When we left the hospital, we knew she legally still had the option to keep the baby. The humility we felt was great, knowing he could not be ours, but hoping he would. We returned to and brought him home from the hospital the next morning. It would be ten days before we fully celebrated that he was our son after the time had passed in which she was allowed to change her mind.

It’s important to not forget to be humble after placement occurs. In the years to come, you will repeatedly have to humble yourself to the fact that an adoptive mother does also share motherhood with the birth mother. Perhaps not parenting, but still motherhood of one child. That in itself is humbling. You honor her whenever you have visits or contact. You honor your child by recognizing her.

Feeling like you “want [your] child all to yourself” will not serve anyone. I hear that phrase sometimes with people who are new to adoption and haven’t fully understood it yet. When you raise your child, it’s your child. You aren’t going to feel intruded upon by a birth mother who sees the child every once in a while or only has contact by email. Even adoptive parents with more frequent contact who might have visits once a month or so with birth mom still will not tell you they feel intruded upon.

I guess I do get a little jealous that natural parents don’t have to explain their situation or defend it. But I also know we have a special connection with the birth mother and a shared interest in our little boy which natural moms don’t have. I feel honored to have this extra person in our lives. We never felt entitled to the baby, just honored to be his parents. In addition, we also have other people in our lives now too, like his biological grandma, grandpa, aunt, and uncle. Some people never get to meet the rest of the birth family, but we did.


In getting to be his parents, we recognize that a great loss was endured by his birth mom. When she chose adoption, what a transformation happened for everyone. She made a powerful choice with love. We chose to go through the adoption process. We met her based on our respective choices and if you believe in it, God or the universe allowed it to unfold.

When she found herself in an unplanned pregnancy at a young age and the birth father was not going to be there to parent with her, she decided on another route. Turning to adoption meant taking a hard situation and turning it into something good. Her choice transformed the baby’s life into a different one. By placing him for adoption, she transformed our lives.

Unexpected pregnancies are incredibly difficult because all three choices you have are hard. Parenting when you’re not ready is hard. Abortion is hard. Adoption is hard. Out of the three, I see the most transformation take place in adoption. Adoption created our family, and it created a larger group of people that love our son because we have contact with his biological family.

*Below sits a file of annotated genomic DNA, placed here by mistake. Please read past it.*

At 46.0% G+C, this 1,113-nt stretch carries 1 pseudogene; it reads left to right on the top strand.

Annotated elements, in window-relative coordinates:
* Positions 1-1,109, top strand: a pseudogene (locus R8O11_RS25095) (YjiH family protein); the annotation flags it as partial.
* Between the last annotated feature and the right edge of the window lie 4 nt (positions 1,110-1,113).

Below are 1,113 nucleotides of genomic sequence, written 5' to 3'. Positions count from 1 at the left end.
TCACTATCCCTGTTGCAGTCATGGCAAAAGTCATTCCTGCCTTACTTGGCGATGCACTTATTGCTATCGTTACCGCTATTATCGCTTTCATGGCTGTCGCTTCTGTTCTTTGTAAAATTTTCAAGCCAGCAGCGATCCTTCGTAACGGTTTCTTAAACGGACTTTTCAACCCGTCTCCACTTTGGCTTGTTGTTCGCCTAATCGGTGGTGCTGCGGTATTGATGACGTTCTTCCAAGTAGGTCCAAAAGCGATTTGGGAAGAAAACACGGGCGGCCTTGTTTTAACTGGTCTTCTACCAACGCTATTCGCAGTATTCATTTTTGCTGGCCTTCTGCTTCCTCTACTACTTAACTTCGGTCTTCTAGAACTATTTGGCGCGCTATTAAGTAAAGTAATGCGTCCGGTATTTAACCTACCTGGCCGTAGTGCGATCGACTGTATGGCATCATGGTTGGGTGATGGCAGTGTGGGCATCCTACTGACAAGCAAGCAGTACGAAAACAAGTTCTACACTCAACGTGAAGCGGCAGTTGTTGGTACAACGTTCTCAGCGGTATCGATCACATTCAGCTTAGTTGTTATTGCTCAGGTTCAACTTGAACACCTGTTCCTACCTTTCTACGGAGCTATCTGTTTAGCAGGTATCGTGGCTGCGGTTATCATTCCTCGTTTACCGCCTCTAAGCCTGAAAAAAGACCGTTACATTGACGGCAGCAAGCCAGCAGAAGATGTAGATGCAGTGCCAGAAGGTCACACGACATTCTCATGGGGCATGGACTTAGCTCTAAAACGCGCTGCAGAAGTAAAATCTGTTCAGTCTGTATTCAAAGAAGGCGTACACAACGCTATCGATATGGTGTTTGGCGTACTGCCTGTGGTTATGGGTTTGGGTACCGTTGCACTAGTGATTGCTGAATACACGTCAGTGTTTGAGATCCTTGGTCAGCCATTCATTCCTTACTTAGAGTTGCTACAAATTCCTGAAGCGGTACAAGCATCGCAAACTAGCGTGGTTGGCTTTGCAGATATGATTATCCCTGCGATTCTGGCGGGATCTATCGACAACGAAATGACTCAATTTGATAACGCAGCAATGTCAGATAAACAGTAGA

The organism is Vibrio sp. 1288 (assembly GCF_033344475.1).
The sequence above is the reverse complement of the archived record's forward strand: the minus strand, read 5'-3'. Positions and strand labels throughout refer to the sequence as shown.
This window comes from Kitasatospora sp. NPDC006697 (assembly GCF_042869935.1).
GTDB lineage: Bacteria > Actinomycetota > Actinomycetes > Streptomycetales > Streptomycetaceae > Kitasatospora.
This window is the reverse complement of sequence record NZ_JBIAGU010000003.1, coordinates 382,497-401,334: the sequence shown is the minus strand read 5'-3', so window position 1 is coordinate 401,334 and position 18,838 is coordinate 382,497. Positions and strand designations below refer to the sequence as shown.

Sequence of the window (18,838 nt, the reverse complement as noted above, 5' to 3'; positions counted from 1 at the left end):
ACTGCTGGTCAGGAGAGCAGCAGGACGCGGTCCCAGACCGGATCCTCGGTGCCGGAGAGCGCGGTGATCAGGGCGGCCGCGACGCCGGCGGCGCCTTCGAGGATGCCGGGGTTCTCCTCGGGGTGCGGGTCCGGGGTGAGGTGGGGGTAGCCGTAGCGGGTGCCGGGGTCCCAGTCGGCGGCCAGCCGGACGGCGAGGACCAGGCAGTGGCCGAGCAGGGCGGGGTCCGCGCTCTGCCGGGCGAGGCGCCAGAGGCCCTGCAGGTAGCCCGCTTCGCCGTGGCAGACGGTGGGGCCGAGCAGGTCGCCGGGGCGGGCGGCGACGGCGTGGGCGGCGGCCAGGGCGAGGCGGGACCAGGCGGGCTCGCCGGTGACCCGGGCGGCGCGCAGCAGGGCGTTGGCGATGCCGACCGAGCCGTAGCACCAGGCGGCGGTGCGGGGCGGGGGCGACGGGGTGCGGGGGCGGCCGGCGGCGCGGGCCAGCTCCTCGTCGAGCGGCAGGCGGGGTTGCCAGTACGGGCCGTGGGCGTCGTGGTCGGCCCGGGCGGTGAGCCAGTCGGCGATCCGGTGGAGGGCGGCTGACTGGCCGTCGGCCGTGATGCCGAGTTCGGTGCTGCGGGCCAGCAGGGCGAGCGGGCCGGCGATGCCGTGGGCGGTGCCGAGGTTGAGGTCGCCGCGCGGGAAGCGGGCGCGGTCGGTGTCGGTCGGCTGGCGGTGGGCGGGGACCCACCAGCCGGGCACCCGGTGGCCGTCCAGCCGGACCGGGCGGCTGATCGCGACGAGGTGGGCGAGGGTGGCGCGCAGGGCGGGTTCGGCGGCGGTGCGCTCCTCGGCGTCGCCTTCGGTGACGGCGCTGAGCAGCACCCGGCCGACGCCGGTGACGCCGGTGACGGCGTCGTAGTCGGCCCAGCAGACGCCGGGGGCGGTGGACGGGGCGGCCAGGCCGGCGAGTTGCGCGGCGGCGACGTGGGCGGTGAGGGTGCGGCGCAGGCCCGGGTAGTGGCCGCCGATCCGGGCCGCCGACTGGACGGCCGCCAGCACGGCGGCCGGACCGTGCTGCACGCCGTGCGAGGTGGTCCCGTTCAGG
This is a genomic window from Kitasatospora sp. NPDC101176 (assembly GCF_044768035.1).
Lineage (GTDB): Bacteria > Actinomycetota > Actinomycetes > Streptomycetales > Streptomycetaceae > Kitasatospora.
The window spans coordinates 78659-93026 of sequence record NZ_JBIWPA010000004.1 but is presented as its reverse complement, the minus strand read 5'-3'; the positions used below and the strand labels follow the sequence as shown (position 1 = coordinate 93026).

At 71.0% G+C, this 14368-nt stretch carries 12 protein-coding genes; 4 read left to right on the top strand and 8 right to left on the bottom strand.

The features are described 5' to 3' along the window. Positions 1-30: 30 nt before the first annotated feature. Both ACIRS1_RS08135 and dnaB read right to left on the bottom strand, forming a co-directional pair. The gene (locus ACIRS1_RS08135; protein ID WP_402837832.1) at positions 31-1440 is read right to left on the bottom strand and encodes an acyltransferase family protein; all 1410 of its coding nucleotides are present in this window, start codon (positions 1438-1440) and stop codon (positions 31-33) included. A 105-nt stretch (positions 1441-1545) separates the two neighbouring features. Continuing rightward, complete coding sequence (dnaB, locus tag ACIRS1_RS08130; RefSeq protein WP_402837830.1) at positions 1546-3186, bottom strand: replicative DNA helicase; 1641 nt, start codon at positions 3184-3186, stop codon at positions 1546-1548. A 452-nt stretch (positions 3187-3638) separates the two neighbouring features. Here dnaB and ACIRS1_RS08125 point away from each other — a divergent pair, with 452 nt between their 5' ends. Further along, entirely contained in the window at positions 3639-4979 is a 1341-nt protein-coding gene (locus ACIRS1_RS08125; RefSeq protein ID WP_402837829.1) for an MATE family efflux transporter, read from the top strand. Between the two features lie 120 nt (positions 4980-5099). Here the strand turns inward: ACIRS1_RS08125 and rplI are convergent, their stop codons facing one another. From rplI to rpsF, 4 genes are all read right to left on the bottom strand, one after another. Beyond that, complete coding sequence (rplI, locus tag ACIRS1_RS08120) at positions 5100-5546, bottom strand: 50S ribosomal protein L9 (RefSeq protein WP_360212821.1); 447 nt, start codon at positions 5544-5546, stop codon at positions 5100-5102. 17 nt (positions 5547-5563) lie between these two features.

The adoption took strength on the biological family’s part as well, not just his birth mom’s. They went through a lot of pain in the months leading up to his adoption. Ultimately, it was her decision, but her family was there wondering what this whole open adoption would look like too. It’s such an emotional time. Our son’s biological grandma also told me later how thankful she was that we were so open. We had known from the start that she preferred that the birth mom keep the baby, but she is accepting of how things are now. I don’t want to speak for the birth family, but I hope we have met their expectations as our son’s adoptive parents.

As with any family, there will be times where you might disagree or not get along so well. There may be seasons where birth moms want more contact and seasons where less contact is better. That bond, though, is always there, and I believe it is best for everyone to meet and know each other. The mystery of the birth family in the days of closed adoption is ending. As long as you’re committed to ongoing communication, I believe things will be ok. The child will have the opportunity to ask the birth family questions and know them.

I can only remember two or three times in nearly four years where we’ve had an issue within the birth family relationship, and it wasn’t even about adoption. It was about normal family stuff like scheduling or poor communication. One time I even messed up, so I apologized. So, hopeful adoptive parents, don’t let the fear of adoption itself stand in your way of building your family. It is complex, but it’s not as scary as you might allow it to become in your mind pre-adoption.

Going through this process transformed me by softening my heart. In researching adoption, in seeing kids in foster care, and shedding tears over everything, it just had softened me. During those first meetings with the birth mother I held it together on the outside, but inside I was a mess. My anxiety was through the roof. It helped to try and put myself in her shoes and think what she’d want me to be—confident and calm. Like a rock. A solid parent.

I will always have a soft spot for her in my heart. I feel a bit maternal towards her too because she’s young, but she has her own mom. I don’t need to be that for her. But I do feel like I always want to have her back and root for her. It has driven me to also want to help other birth moms in any way I can. I want to be involved on all sides of the triad.

Adoption is one of the things I’m most grateful for. Through the transformative process of adopting and by having humility, a family and a new community are gained. Adoption isn’t something you go through and finish; it’s lifelong.

I encourage you to connect with the following people on Instagram for all things adoption:

@_stacey_s @adoptwell @lanaya.graham @heloge @fromanothamotha @tiedattheheart @_allysonwall @bigtoughgirl @kristindiane22 (me!)